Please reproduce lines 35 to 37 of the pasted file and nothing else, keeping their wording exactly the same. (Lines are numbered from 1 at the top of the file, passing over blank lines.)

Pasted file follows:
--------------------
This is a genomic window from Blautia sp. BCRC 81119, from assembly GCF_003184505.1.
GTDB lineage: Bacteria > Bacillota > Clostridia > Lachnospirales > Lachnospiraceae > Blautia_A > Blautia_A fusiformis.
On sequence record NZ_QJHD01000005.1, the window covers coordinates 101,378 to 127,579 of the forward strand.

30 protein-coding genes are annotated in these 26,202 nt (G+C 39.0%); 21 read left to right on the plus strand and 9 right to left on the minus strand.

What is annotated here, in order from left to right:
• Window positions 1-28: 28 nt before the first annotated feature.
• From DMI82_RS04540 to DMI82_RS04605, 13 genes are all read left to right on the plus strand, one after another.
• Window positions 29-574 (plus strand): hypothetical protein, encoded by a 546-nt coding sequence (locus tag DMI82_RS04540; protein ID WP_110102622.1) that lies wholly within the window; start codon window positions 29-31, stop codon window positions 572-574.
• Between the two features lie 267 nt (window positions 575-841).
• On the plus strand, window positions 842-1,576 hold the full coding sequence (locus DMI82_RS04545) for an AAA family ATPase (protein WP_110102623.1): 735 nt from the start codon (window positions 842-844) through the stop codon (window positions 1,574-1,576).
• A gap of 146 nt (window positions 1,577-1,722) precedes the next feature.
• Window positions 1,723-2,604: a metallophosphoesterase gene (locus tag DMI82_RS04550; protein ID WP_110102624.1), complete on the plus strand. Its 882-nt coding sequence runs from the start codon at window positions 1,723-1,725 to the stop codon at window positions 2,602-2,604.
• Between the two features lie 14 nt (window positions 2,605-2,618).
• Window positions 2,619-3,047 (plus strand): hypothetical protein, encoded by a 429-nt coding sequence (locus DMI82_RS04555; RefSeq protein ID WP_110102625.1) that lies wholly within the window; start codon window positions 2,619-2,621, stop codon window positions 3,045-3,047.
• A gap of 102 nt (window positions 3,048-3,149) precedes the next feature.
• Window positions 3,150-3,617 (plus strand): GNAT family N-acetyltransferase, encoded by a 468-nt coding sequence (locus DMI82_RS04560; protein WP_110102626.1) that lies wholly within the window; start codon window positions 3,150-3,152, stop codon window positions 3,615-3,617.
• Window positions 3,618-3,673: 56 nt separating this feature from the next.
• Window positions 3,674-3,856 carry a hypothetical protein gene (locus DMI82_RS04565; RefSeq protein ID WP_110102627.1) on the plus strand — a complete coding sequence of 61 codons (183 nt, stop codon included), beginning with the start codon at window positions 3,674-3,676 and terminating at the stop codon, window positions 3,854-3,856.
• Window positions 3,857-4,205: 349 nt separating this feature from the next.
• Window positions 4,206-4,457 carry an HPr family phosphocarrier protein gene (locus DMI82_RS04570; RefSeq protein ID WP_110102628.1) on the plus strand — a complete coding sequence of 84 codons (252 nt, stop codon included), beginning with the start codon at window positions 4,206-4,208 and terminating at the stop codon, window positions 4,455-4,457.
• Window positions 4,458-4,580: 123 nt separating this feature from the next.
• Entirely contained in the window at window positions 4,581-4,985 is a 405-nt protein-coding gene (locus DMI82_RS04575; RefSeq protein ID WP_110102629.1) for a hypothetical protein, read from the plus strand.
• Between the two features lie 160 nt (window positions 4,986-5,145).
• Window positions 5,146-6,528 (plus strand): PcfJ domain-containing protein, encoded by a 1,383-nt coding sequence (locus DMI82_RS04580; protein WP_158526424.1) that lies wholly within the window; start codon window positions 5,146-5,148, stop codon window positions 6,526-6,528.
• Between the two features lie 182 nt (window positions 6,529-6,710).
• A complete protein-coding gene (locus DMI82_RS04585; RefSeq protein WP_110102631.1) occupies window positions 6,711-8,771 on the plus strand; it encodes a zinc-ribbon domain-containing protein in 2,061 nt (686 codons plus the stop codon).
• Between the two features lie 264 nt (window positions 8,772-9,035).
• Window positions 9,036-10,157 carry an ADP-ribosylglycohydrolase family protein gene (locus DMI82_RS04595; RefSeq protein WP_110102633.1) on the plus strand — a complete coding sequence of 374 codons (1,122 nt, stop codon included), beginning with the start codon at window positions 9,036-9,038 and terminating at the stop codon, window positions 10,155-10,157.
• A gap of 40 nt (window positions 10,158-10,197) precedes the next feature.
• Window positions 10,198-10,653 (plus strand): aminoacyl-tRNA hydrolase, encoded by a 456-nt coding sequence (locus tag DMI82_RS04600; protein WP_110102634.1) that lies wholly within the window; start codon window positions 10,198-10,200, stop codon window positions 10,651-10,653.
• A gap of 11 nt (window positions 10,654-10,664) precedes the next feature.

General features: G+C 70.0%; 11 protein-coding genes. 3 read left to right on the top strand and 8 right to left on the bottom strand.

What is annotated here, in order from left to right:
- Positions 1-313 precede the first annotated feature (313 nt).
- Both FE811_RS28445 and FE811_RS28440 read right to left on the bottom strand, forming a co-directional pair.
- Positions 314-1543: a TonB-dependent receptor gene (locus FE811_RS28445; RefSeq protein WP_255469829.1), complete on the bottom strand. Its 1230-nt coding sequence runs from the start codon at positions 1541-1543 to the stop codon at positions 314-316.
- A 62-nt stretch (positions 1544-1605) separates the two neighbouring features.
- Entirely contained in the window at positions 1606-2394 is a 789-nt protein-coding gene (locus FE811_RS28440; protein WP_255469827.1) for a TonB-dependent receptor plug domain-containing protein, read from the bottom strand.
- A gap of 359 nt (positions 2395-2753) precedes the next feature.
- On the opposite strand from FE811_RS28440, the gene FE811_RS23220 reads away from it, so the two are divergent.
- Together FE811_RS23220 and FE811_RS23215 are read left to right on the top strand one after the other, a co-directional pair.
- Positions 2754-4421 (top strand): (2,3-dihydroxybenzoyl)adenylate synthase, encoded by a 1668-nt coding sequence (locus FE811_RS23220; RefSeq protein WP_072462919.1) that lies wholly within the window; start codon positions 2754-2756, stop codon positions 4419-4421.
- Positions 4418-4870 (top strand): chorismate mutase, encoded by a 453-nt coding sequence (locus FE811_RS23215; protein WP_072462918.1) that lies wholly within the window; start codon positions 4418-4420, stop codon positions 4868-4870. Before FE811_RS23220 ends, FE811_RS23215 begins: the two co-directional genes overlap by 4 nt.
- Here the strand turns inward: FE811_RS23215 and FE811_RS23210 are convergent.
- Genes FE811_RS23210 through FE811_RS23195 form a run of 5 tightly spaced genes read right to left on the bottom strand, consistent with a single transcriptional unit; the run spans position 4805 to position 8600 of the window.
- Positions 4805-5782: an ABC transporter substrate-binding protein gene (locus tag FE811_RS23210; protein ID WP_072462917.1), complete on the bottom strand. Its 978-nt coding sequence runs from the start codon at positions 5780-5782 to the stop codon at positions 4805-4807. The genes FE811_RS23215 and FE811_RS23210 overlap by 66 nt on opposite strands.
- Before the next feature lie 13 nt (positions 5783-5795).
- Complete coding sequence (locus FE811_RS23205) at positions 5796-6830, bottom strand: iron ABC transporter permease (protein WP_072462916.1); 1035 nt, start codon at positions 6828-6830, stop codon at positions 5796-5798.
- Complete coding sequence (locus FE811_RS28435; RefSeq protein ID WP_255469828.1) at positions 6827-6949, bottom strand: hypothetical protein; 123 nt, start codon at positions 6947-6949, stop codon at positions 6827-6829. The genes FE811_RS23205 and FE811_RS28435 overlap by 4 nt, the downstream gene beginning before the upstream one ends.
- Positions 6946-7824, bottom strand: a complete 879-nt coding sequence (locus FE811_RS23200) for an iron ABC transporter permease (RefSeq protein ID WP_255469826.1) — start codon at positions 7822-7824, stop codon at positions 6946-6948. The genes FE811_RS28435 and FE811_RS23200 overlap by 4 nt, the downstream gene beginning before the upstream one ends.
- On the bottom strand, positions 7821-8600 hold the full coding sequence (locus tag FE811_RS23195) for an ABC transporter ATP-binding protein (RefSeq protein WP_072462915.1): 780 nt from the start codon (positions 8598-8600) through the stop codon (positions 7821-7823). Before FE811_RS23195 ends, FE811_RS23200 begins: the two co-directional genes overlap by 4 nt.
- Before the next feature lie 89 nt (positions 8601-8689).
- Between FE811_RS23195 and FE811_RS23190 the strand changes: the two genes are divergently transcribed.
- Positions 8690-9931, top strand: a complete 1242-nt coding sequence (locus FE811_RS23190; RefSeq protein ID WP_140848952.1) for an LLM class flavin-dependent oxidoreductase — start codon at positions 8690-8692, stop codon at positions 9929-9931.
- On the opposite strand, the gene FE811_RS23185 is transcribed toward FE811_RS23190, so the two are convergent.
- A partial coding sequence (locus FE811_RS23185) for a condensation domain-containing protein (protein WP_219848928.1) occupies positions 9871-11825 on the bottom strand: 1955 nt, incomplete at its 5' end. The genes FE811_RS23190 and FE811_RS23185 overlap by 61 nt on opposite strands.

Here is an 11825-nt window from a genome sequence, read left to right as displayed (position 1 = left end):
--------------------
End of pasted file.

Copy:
- Both FE811_RS28445 and FE811_RS28440 read right to left on the bottom strand, forming a co-directional pair.
- Positions 314-1543: a TonB-dependent receptor gene (locus FE811_RS28445; RefSeq protein WP_255469829.1), complete on the bottom strand. Its 1230-nt coding sequence runs from the start codon at positions 1541-1543 to the stop codon at positions 314-316.
- A 62-nt stretch (positions 1544-1605) separates the two neighbouring features.